Macron has been under pressure to give impetus to his second term, which was severely undermined when his allies failed to win a majority in parliamentary elections in June that saw major gains for the far-right and hard-left.

The previously supportive centre-right Le Point magazine questioned this week if Macron was a “Zombie President” in a front page article.

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POLITICS

Macron vs the unions: What happens next in France?

French President Emmanuel Macron is facing his biggest standoff with France's trade unions since coming to power in 2017, with the outcome of a series of strikes and protests seen as decisive for both sides.

Macron vs the unions: What happens next in France?

The 45-year-old leader has made raising the retirement age a signature domestic policy of his second term in office — something the unions and millions of protesters are determined to block.

After two days of nationwide strikes and demonstrations, AFP looks at what is likely to happen next on the streets, in parliament, inside the government, and in wider French public opinion.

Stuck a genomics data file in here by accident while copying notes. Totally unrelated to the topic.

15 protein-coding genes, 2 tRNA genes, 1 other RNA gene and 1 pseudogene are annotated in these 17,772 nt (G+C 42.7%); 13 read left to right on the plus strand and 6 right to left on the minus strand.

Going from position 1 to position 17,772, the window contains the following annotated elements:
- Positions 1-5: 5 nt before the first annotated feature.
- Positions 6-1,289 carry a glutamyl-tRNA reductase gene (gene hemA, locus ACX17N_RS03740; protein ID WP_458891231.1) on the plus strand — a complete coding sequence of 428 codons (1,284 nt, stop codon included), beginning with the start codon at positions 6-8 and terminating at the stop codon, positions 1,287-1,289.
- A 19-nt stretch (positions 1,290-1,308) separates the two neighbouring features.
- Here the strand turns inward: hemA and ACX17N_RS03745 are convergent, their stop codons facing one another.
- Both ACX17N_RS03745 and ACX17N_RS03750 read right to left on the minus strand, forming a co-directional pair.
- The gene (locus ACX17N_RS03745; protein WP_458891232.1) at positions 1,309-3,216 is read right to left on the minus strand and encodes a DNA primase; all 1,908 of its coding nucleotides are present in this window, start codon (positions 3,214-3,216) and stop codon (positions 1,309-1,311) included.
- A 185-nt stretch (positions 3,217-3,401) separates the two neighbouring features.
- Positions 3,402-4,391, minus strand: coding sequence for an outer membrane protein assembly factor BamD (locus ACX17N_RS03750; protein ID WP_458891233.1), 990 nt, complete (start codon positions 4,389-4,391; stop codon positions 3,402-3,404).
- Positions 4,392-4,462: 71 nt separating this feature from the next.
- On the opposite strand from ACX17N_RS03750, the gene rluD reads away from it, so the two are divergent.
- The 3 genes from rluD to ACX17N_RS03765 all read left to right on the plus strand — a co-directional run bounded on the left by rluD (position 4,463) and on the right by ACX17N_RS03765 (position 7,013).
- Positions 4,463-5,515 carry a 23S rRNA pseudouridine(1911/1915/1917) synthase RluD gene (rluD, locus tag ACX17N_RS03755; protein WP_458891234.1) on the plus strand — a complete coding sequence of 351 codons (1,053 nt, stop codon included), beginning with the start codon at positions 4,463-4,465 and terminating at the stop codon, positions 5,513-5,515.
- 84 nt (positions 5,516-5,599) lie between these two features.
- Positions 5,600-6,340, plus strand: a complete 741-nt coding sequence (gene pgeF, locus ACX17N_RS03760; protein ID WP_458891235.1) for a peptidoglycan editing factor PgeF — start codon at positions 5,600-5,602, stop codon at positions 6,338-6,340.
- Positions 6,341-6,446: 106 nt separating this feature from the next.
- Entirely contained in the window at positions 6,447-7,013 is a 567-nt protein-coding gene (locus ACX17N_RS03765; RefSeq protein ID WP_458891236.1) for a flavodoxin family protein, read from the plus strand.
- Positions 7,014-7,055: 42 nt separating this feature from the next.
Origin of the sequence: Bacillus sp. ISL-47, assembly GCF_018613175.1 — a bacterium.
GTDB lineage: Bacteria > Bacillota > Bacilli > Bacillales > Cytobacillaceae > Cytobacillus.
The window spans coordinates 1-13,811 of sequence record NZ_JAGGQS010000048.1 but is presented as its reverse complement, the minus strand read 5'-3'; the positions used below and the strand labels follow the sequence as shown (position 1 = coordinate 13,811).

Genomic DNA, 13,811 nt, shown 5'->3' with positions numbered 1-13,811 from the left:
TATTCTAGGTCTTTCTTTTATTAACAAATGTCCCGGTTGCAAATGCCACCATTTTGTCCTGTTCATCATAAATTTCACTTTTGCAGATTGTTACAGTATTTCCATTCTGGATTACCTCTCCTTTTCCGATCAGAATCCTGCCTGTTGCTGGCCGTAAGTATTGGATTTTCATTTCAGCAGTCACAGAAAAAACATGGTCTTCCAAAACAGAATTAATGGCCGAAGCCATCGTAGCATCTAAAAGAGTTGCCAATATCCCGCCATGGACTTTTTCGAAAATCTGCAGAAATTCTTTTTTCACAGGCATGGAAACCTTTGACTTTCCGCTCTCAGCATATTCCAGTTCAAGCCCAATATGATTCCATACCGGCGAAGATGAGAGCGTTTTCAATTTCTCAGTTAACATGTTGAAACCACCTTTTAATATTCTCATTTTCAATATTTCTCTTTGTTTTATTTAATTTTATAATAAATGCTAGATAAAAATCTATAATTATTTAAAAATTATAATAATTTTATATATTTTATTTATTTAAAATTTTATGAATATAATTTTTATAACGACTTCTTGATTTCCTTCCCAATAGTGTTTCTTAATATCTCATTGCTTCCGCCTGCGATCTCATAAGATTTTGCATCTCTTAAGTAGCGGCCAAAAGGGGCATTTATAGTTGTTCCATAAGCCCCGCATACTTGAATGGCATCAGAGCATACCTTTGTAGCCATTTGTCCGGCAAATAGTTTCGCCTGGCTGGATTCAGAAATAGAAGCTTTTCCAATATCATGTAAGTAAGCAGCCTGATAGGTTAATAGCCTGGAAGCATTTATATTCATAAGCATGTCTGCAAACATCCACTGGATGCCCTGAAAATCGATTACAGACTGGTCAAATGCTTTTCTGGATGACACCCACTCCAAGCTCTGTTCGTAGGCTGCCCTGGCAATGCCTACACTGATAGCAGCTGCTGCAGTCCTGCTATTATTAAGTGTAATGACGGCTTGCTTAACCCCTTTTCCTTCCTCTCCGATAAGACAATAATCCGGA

On the streets

Labour leaders were delighted with their second day of protests on Tuesday, which they claimed had seen around 2.5 million people hit the streets, including in many small and medium-sized towns.

Official estimates put the figure at 1.27 million, compared to 1.1 million people during round one on January 19th, according to the interior ministry.

READ MORE: Calendar: The latest French pension strike dates to remember

Momentum is clearly with the unions who announced two further days of protests and strikes next week, on Tuesday and Saturday.

“The movement is growing and spread across the whole country,” the head of the hard-left CGT union, Philippe Martinez, said on Wednesday.

Nevertheless, unions no longer have the ability to paralyse the country and working-from-home practices mean most white-collar workers can easily adjust to transport stoppages.

The biggest fear of authorities is a repeat of the 2018 so-called “Yellow Vest” protests — a spontaneous movement drawn mostly from the countryside and small-town France that led to shockingly violent clashes with police. 

“The trauma was so big and the violence so great, I don’t see it happening again for the moment,” Bruno Cautres from Sciences Po university in Paris told AFP earlier this month. 

In government 

The government was expecting a rough ride — few major policy changes happen in France without protests, and former president Nicolas Sarkozy faced similar resistance with his pension reform in 2010.